Update 5:00 p.m. Sunday:

Sandy is located 270 miles ESE of Cape Hatteras, NC and continues to hold Category One Hurricane status. Maximum winds are 75mph and the storm is moving Northeast at 15mph. 

Our area will be experiencing a prolonged event of high winds as Sandy nears closer and makes landfall over New Jersey late Monday/early Tuesday. 

A High Wind Warning will be in effect from 12AM Monday to 12AM Wednesday for the western side of our viewing area, including Amherst, Bedford, Franklin, and Patrick counties. There gusts may reach 60mph. A Wind Advisory will be in effect at the same time for Appomattox, Lynchburg, Campbell, Pittsylvania, Henry, and Martinsville where gusts may reach 45mph.

Winds begin to pick up on Monday, gusting to 40mph at times during the afternoon. The period of strongest winds will be late Monday night through early Tuesday, with gusts to 60mph possible during that time period. This will be the time when power outages will be the most likely. Make sure you take tonight and tomorrow morning to prepare for the possibility of power loss.  

In addition to the wind, Monday also brings periods of rain, especially for our central and northern counties. There will be a very sharp cutoff of rain totals from southwest to northeast, with some locations across the Southside managing no better than .25" of rain, and some northern counties pushing 1.5" - 2" (total through Tuesday). Some Southside counties may actually make it through much of the day Monday dry, with most of the rain coming down on Tuesday.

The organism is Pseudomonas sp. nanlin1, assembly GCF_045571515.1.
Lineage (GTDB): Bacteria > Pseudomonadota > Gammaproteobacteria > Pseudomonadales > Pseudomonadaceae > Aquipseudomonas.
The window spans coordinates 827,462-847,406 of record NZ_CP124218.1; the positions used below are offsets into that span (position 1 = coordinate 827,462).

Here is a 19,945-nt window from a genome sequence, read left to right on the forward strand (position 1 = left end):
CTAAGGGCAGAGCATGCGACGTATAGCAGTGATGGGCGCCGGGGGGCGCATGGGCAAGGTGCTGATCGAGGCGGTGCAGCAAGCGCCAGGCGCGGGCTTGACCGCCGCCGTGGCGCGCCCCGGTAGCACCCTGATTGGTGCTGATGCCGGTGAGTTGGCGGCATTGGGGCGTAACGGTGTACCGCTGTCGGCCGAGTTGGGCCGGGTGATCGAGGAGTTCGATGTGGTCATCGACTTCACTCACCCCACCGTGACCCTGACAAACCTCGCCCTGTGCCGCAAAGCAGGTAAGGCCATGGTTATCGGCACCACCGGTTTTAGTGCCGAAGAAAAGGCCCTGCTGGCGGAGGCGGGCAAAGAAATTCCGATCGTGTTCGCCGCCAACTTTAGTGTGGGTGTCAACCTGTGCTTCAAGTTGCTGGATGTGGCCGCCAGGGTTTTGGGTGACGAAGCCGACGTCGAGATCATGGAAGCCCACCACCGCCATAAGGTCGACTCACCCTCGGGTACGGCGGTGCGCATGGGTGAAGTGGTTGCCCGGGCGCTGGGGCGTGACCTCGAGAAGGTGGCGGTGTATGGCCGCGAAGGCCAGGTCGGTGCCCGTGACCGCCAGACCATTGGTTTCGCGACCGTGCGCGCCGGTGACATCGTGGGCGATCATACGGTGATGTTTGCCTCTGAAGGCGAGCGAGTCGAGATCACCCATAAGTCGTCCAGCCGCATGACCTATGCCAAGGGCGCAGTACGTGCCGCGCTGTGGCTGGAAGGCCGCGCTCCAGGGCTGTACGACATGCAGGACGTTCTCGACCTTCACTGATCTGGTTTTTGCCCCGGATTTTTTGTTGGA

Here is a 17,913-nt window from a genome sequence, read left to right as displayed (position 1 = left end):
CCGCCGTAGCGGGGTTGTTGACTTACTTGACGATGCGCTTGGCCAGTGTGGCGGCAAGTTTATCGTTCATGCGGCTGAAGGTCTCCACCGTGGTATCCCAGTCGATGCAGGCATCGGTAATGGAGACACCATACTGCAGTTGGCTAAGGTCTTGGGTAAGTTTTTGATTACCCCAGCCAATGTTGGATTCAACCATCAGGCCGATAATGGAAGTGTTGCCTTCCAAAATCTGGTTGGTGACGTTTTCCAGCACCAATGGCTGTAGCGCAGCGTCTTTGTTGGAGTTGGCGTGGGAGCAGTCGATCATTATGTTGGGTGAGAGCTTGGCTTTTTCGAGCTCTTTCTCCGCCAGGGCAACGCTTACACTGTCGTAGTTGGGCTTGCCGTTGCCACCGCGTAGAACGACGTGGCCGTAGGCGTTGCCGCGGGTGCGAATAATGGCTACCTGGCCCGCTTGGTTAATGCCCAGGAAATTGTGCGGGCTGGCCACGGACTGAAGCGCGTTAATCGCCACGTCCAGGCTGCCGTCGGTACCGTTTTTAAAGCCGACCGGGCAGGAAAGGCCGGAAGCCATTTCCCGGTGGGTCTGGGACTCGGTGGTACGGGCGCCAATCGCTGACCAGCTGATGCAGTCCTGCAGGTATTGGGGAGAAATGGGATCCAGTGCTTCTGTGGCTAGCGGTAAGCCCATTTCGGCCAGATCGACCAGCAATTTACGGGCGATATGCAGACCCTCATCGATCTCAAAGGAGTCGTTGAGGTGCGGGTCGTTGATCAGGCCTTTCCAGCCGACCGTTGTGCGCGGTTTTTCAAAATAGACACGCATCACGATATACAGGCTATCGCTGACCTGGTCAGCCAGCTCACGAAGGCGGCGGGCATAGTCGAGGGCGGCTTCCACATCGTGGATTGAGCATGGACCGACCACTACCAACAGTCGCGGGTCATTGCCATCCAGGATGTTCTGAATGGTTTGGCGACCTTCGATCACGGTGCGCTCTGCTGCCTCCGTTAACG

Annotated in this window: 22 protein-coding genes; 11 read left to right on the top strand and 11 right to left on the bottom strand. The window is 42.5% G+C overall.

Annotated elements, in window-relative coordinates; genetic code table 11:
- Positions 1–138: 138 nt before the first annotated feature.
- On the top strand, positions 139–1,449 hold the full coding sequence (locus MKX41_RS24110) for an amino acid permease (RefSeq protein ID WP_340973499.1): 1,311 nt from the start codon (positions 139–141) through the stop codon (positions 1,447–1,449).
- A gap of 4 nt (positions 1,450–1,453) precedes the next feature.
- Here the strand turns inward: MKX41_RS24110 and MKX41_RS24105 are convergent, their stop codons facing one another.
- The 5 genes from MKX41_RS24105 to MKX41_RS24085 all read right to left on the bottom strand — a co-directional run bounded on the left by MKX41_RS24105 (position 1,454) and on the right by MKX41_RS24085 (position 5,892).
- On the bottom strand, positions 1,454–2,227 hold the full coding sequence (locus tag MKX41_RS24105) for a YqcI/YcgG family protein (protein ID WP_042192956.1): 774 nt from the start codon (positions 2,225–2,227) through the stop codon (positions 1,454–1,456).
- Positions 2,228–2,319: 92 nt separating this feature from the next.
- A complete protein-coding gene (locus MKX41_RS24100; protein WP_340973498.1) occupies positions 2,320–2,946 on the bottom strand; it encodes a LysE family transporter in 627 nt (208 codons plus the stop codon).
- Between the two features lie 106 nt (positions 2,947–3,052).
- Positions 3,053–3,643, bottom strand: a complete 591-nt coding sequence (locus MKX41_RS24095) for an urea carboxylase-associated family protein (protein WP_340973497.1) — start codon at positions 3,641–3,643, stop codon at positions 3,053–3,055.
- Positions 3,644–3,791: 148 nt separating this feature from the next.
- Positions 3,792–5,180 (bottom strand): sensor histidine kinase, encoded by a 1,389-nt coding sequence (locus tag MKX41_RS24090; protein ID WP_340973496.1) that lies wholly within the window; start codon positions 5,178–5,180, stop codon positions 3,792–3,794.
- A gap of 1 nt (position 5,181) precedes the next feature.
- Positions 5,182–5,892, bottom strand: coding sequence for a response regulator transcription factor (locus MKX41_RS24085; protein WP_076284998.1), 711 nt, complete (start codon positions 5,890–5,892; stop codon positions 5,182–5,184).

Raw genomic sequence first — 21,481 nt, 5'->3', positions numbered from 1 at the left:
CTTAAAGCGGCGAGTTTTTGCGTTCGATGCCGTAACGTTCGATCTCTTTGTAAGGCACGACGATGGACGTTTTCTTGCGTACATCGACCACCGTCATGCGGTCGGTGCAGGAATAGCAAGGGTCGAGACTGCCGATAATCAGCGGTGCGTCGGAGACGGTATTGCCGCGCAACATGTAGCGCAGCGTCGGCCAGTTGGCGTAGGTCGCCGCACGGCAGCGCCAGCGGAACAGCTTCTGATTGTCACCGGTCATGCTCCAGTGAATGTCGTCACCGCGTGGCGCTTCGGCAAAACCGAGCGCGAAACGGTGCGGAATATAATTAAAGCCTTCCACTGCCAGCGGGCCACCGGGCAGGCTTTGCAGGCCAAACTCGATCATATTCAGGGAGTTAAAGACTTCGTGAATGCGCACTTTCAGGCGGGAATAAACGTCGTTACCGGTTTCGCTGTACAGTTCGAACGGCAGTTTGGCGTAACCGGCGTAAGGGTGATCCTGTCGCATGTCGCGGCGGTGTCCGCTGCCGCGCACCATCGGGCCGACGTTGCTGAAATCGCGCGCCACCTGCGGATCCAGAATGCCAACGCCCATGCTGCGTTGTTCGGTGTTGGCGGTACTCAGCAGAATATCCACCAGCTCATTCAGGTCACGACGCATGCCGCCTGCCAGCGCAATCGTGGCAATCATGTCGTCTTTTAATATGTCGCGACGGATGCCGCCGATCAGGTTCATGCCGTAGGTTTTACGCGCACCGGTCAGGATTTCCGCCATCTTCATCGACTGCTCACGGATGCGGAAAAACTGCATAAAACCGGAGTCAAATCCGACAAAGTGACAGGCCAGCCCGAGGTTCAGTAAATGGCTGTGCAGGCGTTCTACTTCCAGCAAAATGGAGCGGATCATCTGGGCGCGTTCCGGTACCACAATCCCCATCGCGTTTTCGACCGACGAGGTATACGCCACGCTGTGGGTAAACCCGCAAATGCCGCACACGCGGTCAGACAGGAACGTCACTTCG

Rain changes over to snow for the ski country of West Virginia, where the highest elevations may pick up more than two feet of snow. Winter Storm Watches are in effect for those areas. In the New River Valley we are expecting the rain to mix in with some snow showers once the colder air arrives late Monday night and into Tuesday. 

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Update 6 a.m. Sunday:

Sandy will begin to make more of an impact on our weather for Sunday, mainly in terms of the breeze picking up. On Sunday skies will be cloudy, but dry, for most of the day. Heading through the afternoon, breezes pick up out of the North at 10-20mph. A few showers may develop towards the afternoon and evening, however, it appears most of the shower activity will hold off until closer to Sunday night. Highs Sunday afternoon in the low 60s.